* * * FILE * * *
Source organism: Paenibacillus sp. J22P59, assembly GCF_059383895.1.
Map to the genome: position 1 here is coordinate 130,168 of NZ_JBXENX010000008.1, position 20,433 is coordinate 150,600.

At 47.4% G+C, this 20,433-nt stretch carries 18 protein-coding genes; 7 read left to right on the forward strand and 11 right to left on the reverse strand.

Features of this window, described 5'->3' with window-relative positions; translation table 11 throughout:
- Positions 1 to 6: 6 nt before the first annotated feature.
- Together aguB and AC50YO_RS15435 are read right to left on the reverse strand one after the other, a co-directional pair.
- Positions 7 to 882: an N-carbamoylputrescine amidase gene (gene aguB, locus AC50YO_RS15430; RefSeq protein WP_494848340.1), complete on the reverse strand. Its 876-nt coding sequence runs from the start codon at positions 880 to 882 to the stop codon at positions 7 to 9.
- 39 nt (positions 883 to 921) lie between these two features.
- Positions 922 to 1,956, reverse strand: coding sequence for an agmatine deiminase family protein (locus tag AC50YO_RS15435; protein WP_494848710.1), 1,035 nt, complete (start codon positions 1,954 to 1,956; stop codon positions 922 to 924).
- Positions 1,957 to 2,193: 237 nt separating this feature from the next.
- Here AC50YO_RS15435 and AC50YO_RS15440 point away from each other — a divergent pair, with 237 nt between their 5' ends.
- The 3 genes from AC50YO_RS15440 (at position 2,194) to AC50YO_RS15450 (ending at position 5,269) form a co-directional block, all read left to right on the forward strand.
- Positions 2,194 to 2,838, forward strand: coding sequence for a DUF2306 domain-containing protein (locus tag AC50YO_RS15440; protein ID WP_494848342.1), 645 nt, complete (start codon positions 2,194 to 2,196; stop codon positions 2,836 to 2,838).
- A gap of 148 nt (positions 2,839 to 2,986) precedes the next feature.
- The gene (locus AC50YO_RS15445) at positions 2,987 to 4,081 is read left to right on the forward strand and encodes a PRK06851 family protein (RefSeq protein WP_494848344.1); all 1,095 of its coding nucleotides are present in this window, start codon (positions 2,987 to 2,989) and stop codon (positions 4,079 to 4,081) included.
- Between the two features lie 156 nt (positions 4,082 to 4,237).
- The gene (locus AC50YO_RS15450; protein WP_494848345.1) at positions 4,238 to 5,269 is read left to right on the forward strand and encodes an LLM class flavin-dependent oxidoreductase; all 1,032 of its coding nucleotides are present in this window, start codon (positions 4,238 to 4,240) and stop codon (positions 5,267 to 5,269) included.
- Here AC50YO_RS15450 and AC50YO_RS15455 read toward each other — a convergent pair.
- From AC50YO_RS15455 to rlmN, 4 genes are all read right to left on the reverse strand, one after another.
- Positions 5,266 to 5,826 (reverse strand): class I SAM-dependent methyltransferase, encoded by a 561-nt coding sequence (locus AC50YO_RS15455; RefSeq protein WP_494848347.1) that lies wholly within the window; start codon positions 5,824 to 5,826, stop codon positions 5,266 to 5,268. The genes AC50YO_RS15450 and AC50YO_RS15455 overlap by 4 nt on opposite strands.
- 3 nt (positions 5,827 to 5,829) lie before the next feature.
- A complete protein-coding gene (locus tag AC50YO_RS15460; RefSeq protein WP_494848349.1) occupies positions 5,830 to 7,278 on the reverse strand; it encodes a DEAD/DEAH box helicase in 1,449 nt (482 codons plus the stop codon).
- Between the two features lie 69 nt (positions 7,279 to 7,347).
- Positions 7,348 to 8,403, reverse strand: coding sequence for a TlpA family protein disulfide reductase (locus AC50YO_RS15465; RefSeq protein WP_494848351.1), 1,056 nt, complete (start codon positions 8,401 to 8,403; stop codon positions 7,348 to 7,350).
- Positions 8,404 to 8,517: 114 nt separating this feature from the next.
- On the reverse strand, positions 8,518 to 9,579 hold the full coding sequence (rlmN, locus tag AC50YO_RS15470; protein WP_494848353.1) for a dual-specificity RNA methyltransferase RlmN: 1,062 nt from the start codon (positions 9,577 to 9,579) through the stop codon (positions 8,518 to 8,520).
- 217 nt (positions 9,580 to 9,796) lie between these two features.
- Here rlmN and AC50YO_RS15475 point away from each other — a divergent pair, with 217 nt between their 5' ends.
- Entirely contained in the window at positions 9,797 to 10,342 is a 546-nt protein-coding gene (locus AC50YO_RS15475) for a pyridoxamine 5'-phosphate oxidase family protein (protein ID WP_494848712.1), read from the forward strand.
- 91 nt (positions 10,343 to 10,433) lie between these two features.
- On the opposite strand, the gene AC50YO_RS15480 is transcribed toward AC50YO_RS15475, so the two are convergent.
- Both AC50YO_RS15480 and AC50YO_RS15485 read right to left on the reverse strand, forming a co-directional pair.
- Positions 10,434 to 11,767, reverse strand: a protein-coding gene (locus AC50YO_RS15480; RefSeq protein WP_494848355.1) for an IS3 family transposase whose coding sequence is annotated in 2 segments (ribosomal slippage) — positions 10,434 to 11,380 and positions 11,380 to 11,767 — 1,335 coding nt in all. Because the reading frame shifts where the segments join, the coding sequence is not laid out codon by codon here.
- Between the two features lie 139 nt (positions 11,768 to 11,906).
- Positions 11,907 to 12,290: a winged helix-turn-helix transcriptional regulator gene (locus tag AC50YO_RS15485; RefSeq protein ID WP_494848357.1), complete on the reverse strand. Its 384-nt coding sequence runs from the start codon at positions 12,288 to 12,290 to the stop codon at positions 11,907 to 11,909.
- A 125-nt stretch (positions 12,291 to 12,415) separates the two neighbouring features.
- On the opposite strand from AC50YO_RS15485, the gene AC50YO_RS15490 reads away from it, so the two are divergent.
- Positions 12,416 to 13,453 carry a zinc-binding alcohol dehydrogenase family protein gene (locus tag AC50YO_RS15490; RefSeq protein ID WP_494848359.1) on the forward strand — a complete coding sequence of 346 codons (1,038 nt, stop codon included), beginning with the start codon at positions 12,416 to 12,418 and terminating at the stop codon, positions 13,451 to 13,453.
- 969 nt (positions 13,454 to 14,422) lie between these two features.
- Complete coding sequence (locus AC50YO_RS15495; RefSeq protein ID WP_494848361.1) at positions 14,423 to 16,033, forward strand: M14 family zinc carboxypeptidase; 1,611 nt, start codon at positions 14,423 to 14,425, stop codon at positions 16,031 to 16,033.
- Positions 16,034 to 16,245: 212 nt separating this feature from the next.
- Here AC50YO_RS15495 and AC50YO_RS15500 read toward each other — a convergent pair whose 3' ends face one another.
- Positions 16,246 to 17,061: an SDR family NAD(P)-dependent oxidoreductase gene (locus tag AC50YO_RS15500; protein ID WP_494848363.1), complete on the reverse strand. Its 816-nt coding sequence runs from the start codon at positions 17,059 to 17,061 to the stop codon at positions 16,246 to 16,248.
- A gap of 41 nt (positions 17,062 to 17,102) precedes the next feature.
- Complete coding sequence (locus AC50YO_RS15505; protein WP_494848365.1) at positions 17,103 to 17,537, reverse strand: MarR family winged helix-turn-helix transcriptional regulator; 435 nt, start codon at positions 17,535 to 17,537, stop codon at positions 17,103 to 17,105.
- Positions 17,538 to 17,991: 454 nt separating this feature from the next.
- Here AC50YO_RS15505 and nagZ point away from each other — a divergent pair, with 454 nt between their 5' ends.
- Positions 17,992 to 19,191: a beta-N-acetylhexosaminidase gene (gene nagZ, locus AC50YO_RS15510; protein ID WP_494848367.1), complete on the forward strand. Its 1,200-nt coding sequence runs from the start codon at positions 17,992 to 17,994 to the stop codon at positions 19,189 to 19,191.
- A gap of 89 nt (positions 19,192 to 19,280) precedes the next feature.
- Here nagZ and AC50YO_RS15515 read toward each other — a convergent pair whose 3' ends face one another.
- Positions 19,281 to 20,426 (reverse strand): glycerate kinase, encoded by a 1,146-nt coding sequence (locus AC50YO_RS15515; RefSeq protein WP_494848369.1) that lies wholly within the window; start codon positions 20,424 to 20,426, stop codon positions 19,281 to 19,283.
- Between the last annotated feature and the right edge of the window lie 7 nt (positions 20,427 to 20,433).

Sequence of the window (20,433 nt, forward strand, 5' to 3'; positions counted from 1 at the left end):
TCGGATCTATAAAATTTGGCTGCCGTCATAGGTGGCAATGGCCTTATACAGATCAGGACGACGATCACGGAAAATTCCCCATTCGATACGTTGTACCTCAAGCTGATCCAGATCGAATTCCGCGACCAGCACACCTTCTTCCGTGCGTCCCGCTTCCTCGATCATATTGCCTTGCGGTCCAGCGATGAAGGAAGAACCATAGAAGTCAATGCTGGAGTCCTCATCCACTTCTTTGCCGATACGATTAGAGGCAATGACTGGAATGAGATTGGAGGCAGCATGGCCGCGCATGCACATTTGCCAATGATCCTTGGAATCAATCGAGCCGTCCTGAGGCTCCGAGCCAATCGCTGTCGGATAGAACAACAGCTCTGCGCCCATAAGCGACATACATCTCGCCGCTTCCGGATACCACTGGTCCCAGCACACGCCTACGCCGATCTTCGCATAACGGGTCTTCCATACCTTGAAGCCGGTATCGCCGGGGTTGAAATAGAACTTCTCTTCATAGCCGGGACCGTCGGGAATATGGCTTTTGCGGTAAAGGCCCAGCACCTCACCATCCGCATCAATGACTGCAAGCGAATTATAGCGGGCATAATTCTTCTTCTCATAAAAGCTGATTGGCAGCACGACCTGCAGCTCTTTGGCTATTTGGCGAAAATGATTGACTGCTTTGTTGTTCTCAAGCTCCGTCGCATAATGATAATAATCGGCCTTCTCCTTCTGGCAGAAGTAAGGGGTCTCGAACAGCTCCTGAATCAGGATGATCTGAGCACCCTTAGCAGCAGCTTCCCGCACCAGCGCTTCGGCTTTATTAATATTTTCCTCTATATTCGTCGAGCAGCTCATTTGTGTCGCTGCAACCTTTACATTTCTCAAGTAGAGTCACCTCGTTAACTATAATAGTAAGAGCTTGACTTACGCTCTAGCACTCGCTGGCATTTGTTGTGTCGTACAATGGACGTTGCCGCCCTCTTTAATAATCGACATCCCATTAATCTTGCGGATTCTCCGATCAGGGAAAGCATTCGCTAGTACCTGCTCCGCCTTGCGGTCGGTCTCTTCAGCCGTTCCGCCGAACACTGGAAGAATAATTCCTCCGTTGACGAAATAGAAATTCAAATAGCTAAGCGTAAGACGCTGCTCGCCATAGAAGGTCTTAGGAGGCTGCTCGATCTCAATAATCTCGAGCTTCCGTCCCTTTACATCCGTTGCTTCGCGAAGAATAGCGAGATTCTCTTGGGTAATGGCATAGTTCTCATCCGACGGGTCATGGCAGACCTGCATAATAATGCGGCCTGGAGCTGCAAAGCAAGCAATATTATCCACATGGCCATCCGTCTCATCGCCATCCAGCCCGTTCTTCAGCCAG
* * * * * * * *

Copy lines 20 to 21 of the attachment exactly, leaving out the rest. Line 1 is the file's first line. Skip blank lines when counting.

- Positions 5,266 to 5,826 (reverse strand): class I SAM-dependent methyltransferase, encoded by a 561-nt coding sequence (locus AC50YO_RS15455; RefSeq protein WP_494848347.1) that lies wholly within the window; start codon positions 5,824 to 5,826, stop codon positions 5,266 to 5,268. The genes AC50YO_RS15450 and AC50YO_RS15455 overlap by 4 nt on opposite strands.
- 3 nt (positions 5,827 to 5,829) lie before the next feature.